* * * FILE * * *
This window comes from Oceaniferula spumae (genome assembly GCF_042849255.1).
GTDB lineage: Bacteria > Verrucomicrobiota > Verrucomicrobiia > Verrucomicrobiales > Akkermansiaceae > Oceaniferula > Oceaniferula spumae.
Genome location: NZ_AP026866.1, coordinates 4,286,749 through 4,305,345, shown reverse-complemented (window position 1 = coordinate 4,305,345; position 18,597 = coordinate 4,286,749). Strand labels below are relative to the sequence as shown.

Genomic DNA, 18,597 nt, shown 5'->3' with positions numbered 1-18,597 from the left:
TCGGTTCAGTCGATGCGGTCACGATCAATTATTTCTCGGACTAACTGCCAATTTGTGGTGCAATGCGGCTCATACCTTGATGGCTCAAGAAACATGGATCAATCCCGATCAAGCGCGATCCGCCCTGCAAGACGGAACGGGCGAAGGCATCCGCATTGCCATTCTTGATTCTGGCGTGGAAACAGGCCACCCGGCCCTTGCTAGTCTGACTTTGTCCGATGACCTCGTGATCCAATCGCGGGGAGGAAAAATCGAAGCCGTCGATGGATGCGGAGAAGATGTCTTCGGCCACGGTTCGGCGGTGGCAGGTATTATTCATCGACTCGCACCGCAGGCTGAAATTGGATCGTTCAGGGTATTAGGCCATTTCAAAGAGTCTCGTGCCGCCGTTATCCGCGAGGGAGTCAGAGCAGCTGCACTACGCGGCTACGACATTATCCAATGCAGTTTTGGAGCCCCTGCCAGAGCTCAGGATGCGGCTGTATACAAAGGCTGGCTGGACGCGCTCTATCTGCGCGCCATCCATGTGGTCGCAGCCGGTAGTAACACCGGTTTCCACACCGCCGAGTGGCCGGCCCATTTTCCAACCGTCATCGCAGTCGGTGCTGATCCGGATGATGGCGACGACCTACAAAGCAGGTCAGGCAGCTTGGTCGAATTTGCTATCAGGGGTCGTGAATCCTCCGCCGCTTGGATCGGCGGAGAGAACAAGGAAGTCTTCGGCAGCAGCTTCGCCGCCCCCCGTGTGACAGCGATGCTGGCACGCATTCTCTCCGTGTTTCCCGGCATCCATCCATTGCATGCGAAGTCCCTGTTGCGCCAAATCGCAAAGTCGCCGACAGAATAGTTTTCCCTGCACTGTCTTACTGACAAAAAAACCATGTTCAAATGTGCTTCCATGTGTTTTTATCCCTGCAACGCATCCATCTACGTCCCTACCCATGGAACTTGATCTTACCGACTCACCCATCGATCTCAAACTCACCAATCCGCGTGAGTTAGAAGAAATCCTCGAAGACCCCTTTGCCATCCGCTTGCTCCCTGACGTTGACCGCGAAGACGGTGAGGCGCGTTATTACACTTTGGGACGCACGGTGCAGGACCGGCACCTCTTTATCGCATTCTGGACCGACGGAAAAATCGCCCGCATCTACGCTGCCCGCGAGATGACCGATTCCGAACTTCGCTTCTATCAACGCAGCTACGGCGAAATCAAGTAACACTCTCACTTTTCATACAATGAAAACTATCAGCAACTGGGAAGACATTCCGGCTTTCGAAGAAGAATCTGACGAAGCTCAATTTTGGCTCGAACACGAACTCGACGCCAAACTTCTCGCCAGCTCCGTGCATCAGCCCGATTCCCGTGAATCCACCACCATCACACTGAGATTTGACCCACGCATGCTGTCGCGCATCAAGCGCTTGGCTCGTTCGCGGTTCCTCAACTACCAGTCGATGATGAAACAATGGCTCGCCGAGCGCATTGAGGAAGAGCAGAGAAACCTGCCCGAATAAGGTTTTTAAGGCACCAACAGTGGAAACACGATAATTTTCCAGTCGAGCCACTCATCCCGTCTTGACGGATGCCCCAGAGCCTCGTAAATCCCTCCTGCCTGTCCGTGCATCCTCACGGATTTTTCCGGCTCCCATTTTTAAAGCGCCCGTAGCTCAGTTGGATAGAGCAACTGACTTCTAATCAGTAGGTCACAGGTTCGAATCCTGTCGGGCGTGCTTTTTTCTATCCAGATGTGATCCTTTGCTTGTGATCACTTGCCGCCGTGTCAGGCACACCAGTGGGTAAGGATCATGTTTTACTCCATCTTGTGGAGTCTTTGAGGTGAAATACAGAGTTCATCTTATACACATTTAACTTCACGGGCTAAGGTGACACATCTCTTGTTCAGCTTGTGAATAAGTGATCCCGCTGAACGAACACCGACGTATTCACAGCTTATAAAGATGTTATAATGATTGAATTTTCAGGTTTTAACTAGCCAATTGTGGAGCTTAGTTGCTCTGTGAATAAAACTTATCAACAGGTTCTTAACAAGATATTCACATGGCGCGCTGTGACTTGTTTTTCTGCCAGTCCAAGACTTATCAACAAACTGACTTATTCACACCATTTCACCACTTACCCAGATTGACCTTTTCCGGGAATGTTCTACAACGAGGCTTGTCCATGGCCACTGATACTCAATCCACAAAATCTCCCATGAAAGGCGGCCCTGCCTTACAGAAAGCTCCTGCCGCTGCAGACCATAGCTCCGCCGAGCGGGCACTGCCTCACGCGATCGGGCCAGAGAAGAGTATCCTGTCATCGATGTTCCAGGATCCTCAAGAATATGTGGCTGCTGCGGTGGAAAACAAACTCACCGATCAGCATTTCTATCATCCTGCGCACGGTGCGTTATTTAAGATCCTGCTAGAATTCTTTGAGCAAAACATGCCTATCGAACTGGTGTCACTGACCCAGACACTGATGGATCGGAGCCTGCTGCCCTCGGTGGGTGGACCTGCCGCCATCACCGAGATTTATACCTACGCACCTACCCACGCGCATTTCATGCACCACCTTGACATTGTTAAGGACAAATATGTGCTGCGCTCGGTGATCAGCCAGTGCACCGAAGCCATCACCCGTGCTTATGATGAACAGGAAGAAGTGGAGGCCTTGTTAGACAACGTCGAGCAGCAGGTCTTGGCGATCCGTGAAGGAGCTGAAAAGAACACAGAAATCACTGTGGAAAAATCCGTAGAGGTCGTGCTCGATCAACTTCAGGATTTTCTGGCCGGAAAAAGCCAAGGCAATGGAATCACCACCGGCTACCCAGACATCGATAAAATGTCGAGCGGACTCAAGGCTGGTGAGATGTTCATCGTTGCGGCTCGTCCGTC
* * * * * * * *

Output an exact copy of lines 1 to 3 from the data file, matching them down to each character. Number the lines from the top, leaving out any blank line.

This window comes from Oceaniferula spumae (genome assembly GCF_042849255.1).
GTDB lineage: Bacteria > Verrucomicrobiota > Verrucomicrobiia > Verrucomicrobiales > Akkermansiaceae > Oceaniferula > Oceaniferula spumae.
Genome location: NZ_AP026866.1, coordinates 4,286,749 through 4,305,345, shown reverse-complemented (window position 1 = coordinate 4,305,345; position 18,597 = coordinate 4,286,749). Strand labels below are relative to the sequence as shown.